I would agree that a CTS would be a prime suspect (along with the MAP) if he did not say that the throttle body was filling with fuel. If the throttle body is filling with fuel, the injectors are going to full "on" (static) with the throttle plates closed. This is common with late 80's and early 90's TPI cars, where the QDM holds one bank of injectors wide open by giving them a hard ground for no apparent reason. This would be only the second time I would have seen it on a TBI, but I am willing to postulate that the injectors are getting a ground and being held wide open by a faulty QDM. It is the only plausible explanation for filling a throttle body with fuel, a CTS and a MAP won't do that. Both a CTS and a MAP may cause it to be so rich it won't start, but not fill the throttle body with fuel.

Ultimately codes need to be pulled (easy enough on a '92), but the PCM is where my money is.

Everett#2390
Oct 7th, 05, 08:40 AM
I hope he has a TBI, if he has a TPI and flooding, Step back, Jack!!! But, I agree with Mike, faulty QDM will flood, faulty CTS & MAP will richen, but not flood.

a67
Oct 9th, 05, 08:38 AM
A bad CTS will most certainly cause the engine to flood out. The common failure mode is for the sensor or connector to go open. This tells the ECM that the engine is at -40C. Now, two things happen: 1, the commanded AFR is very rich; 2, the inverse temperature term is very high. With these two terms used in the PW calculation the end result is an injector PW that is large, very large. Easily enough to flood the engine while filling the TB with fuel.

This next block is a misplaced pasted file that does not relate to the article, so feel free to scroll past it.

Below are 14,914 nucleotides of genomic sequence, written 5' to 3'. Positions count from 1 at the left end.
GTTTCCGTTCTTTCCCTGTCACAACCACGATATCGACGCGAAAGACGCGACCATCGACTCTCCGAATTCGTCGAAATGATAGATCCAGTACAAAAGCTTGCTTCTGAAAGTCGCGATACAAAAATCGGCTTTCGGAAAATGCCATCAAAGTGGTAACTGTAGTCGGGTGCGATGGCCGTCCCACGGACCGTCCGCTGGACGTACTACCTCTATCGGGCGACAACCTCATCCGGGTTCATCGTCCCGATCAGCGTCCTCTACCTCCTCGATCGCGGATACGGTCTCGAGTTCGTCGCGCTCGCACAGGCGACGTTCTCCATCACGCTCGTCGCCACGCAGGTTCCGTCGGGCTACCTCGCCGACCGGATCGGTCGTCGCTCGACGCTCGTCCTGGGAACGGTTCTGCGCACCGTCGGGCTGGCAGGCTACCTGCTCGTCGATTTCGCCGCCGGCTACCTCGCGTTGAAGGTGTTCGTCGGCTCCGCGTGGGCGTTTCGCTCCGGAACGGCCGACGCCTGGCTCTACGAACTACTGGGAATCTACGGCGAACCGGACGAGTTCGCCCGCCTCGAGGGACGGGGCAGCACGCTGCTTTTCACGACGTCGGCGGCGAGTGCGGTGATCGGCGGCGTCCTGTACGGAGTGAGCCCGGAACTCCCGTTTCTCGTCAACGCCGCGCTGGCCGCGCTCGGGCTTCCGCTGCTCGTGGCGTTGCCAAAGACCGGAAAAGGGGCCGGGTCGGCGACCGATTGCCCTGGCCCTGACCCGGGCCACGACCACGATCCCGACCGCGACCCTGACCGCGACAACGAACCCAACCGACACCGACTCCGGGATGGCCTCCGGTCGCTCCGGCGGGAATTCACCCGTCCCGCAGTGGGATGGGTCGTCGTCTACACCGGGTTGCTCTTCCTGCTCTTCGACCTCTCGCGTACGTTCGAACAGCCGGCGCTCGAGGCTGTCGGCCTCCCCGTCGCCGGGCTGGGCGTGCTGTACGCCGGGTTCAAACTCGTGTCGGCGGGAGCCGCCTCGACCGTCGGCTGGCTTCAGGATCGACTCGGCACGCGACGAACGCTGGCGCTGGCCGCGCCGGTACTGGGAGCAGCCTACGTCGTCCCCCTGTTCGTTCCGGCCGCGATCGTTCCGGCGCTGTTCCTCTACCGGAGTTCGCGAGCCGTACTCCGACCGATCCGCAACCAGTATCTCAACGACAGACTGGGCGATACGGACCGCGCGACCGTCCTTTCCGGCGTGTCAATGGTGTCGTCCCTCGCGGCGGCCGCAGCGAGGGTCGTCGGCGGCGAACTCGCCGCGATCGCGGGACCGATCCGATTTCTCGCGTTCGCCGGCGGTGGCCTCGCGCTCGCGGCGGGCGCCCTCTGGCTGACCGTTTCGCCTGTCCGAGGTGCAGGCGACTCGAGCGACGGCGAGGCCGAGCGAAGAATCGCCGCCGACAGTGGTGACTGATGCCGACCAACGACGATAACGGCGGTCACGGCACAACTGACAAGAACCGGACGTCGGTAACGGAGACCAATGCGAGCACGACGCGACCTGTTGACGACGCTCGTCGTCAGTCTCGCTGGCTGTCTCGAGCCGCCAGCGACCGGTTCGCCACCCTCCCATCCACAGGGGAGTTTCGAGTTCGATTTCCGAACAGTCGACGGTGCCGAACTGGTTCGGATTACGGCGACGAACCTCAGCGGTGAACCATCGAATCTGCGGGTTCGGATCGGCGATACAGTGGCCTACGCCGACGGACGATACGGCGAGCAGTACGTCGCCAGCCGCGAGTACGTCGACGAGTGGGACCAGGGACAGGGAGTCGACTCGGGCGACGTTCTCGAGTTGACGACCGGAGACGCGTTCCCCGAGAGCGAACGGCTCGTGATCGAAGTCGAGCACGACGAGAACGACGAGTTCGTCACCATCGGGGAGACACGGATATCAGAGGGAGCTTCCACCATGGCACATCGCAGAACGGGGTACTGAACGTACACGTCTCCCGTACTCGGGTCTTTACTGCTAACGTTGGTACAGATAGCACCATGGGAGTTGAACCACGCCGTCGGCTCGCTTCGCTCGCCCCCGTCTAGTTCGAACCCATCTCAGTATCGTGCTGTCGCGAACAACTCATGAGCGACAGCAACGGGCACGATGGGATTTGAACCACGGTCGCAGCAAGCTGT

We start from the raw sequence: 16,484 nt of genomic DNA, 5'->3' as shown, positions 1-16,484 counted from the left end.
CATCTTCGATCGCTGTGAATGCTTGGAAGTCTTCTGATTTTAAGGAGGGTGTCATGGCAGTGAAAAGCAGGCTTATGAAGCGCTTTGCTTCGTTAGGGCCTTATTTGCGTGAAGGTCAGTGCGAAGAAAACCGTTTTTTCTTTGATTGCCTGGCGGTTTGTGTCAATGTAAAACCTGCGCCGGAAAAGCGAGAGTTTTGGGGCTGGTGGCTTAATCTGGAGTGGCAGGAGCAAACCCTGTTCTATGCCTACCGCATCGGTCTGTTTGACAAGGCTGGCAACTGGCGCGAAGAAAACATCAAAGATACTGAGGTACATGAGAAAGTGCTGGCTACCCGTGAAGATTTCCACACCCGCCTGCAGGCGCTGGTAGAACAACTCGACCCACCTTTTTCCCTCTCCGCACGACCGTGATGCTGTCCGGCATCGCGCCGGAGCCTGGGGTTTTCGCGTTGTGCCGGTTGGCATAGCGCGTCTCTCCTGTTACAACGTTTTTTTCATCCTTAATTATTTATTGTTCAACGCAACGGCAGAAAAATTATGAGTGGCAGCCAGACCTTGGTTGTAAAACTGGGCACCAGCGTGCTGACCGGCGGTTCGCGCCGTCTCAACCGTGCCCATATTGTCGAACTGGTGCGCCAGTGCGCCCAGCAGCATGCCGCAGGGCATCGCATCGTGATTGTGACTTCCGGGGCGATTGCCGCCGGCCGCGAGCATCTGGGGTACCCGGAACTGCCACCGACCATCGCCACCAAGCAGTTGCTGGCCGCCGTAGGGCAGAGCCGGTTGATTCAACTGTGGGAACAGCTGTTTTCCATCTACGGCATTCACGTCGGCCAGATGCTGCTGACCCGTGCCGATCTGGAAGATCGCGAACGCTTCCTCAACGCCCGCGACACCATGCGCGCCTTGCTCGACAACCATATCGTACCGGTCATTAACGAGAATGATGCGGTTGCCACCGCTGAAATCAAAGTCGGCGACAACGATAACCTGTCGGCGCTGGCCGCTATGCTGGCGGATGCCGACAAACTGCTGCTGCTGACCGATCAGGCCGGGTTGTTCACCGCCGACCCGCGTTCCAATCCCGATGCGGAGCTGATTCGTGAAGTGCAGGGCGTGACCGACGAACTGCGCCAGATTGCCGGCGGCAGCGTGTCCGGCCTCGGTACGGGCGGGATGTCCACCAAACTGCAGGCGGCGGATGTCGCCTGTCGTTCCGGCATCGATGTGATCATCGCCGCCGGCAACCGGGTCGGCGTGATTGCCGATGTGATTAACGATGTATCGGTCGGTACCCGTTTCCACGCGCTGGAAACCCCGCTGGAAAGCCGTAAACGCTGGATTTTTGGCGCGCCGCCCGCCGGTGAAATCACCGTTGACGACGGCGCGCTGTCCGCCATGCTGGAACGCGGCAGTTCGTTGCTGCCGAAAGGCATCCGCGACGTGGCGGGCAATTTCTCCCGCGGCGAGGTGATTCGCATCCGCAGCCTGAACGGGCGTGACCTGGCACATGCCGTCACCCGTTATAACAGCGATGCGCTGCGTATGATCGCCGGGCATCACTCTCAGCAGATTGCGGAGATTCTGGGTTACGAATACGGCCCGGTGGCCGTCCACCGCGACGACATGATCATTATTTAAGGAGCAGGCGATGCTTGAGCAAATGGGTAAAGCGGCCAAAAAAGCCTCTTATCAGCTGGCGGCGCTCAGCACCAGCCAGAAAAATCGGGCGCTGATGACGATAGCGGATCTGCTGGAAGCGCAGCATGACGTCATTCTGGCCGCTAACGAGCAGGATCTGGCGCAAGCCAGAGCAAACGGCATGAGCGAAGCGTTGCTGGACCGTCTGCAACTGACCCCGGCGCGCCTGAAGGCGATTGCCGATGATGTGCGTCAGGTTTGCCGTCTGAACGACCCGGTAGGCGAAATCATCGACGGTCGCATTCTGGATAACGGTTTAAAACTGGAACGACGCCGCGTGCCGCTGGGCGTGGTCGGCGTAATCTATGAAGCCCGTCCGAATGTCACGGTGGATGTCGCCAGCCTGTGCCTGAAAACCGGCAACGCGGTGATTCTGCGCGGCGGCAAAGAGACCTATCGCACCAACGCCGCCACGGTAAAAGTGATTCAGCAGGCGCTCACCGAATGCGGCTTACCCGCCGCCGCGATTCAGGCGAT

As for a bad quad driver (QDM), sorry, they are not used to fire the injectors. Also, the ECMs in the late 80's and early 90's TPI cars only have ONE injector driver. They are batch fired. If that one driver shorts (it is a MOSFET) all 8 injectors will be full on.

Back to the '92 RS with the TBI setup. Don't know if paperpro is still reading the replies, but if you are there are a couple of approaches. With a DVM on the ohms scale measure the CTS sensor value. It is located on the front of the intake manifold with a two wire connector. At room temperature (22C/72F) it should read about 3300 (3.3K) ohms. If it reads infinity (open) replace it.

Another way to trouble shoot this is with a scan tool. Plug it into the ALDL port, key-on, engine-off. Check what value the CTS reads and the intake air temperature (IAT) reads. On a cold engine they should read within a few degrees of each other. And, read at the ambient temperature.

A free scan tool is WinALDL by Joby. Runs on a PC/laptop and requires an inexpensive or easy to build, one-transister interface cable.

http://w1.601.telia.com/~u60113744/software/winaldl/winaldl.htm

As for a shorted injector driver, the 1228746 ECM ('92 RS w/TBI) has two drivers. One for each injector. If one shorted out, only one injector would fill the bore. And, it would do it without even starting the engine.

Bob.

ZZMike
Oct 9th, 05, 12:43 PM
A bad CTS will most certainly cause the engine to flood out. The common failure mode is for the sensor or connector to go open. This tells the ECM that the engine is at -40C. Now, two things happen: 1, the commanded AFR is very rich; 2, the inverse temperature term is very high. With these two terms used in the PW calculation the end result is an injector PW that is large, very large. Easily enough to flood the engine while filling the TB with fuel.